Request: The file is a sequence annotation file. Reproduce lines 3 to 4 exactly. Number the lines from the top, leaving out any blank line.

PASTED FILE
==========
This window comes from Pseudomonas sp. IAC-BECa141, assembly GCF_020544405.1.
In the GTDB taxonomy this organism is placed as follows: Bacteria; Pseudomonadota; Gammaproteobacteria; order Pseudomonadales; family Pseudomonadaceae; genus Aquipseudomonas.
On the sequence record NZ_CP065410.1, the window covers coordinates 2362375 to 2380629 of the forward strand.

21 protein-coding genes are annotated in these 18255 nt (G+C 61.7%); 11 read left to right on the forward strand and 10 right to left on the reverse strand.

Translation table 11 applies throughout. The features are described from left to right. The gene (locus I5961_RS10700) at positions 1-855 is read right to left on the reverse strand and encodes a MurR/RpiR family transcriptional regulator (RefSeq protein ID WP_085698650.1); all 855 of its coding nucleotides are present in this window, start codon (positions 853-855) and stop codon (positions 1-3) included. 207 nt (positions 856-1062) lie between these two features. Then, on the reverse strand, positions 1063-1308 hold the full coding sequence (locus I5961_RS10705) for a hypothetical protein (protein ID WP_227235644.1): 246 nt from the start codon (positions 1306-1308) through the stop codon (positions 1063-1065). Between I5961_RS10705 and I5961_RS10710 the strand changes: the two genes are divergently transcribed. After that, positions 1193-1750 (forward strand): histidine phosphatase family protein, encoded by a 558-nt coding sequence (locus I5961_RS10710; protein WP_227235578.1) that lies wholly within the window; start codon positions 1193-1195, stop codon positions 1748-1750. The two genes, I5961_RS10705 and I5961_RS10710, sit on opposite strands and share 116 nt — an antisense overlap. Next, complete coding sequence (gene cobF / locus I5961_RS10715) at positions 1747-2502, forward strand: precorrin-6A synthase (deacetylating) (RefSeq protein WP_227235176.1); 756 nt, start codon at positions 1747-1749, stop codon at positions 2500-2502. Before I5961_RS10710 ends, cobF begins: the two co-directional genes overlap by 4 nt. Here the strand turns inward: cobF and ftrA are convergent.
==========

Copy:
On the sequence record NZ_CP065410.1, the window covers coordinates 2362375 to 2380629 of the forward strand.

21 protein-coding genes are annotated in these 18255 nt (G+C 61.7%); 11 read left to right on the forward strand and 10 right to left on the reverse strand.